May’s speech was monumental, but she was never actually going to follow it with action. Consequently, in the absence of any positive message in this prolonged Great Recession, the ruling class doubled down on the hate agenda. If you can’t rule at all through hope, it has to be fear. Brexit, then, (aided by an almost equally negative Remain campaign) can be interpreted through this lens. There is, of course, a huge amount of justified despair and anger among working and middle class communities to exploit, but there is even more hope, pride and love to rekindle. The war of position was far from over. What was required, what was politically and existentially necessary, was a message, a vision of hope.

Common sense transformed

The election of Jeremy Corbyn as leader of the Labour Party in August 2015 was monumental. Corbyn’s election smashed through a ‘representative’ democratic system whose major parties had represented none but the interests of capital for decades.1 Instead, Corbyn’s priorities were the welfare of people and planet. Basic social democratic ideas and values, and even some more radical ideas, were back on our TVs and newspapers. Of course, they and those who espoused them were relentlessly ridiculed and demonised by the media. Corbyn was not helped by right-wing and doubting Labour parliamentarians who schemed against him. Sometimes he seemed not to help himself. Yet, an election period in which broadcasting is more tightly scrutinised by the electoral commission ensured Corbyn and Labour a relatively fair access to the electorate. Unsurprisingly, kind-hearted and eminently sensible ideas proposed by a clearly serious, sober, and compassionate man were received first with interest, then with support, and ultimately with excitement by millions of voters. The Labour campaign and manifesto and the ensuing election results have transformed the ideological order in this country. Working class hope was revived and working class anger was to follow.

The Grenfell Tower disaster will have, is having, as great a political and ideological effect on this country as the election. First and foremost, it is the final nail in austerity’s coffin. Austerity is now dead – as ideology if not yet policy. Even that most sacrilegious of notions – tax rises – are back on the Tory agenda!

Consider next a phrase that, in neo-liberalism’s heyday, came to exemplify everything supposedly ridiculous, overbearing, and infuriating about the paternalistic, invasive, and incompetent state: ‘health and safety’. Health and safety was public enemy number two (behind political correctness) for the Daily Mail (and other right-wing papers who relentlessly published myths on this theme) and became the knee-jerk, unthinking lament (Gramscian common sense) of many of its readers. I recall occasionally having to defend the notion to such folk that working people should be able to work in conditions that do not jeopardise their health or safety, conditions they struggled hard to secure. Now, in the wake of Grenfell, ‘health and safety’ is redeemed. Now, suddenly, even the right-wing Metro newspaper is lambasting government ministers for cutting corners on health and safety. I offer this as a concrete example of a radically and rapidly transforming ideological terrain on which our collective understanding and definition of common sense is dramatically shifting leftwards. Something major is going on when even Piers Morgan is savaging government ministers for their policies and responses to this terrible tragedy. Something potentially radical is going on when the expropriation of empty private property held by rich foreign nationals is being proposed by a party leader and supported by major newspapers!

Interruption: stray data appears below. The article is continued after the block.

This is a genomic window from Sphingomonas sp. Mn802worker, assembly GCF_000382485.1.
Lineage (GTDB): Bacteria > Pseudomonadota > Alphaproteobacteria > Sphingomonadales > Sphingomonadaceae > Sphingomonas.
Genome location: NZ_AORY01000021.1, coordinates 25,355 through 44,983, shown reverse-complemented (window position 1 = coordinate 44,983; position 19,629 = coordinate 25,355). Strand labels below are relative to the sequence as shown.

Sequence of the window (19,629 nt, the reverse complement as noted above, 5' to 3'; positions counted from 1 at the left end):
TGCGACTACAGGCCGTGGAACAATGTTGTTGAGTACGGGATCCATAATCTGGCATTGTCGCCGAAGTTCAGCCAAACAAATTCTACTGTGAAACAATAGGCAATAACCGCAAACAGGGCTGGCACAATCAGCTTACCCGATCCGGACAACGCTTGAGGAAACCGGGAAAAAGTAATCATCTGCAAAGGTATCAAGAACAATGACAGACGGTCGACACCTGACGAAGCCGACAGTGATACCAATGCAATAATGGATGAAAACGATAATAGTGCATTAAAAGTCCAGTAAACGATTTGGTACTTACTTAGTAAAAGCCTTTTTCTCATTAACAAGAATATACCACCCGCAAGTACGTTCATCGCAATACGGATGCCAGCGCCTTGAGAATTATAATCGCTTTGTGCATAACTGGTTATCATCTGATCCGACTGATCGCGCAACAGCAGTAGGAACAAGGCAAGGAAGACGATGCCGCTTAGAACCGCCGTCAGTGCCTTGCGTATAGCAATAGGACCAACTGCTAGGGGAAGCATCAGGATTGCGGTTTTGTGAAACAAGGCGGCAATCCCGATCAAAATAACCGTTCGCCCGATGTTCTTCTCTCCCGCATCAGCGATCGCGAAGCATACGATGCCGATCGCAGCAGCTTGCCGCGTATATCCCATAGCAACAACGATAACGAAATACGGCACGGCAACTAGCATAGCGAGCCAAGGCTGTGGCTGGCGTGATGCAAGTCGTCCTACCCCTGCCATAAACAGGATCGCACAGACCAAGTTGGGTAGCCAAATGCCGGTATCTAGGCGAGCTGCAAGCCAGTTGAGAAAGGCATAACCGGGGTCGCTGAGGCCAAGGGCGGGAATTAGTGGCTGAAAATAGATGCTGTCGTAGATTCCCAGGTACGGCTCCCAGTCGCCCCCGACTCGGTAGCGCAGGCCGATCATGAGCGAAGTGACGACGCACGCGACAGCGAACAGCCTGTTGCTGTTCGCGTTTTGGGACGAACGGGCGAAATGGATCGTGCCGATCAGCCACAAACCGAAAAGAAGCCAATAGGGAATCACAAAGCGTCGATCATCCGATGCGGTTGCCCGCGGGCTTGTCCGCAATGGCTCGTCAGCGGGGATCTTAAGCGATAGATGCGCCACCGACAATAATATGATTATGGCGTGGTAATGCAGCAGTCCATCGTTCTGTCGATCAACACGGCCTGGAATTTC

At this point, I want to recap my argument so far. Neo-liberal hegemony is over, undermined gradually by a long-term decline in living standards and opportunities and extreme inequality, weakened by effective social movements and campaigns, and brought to its knees, first, by a positive Labour election campaign and, second, by a horrific man-made disaster. The Tory response has been a confused combination of faux hope – a promise of progressive policies and social justice – and full fear – Brexit, Islamophobia, immigration. A material crisis of capital is playing out also as a political and ideological crisis. The Labour resurgence under Corbyn has shattered the pro-capitalist democratic veneer. A combination of anger and hope is bringing huge numbers into political activity. People are mobilising and organising as groups, as communities, as social movements in really significant numbers, it seems.

In the next article (fourth of five), I will set out my predictions for what will take place in this country within the next two years. I predict the emergence of a full-blown ‘war of manoeuvre’ – the intensification of social warfare from primarily just cultural terrain (ideological warfare – ‘war of position’) to intense economic and even physical warfare.

Thank you so much for reading.

Solidarity and love,


1New Labourites would challenge this assertion. To be fair, they did invest in public services and welfare, but in ways that advanced neo-liberal capitalism, for example, private finance initiatives.

  3 comments for “Dousing the fires: Part Three

  1. July 3, 2017 at 1:39 pm

    Reblogged this on joetaylor41.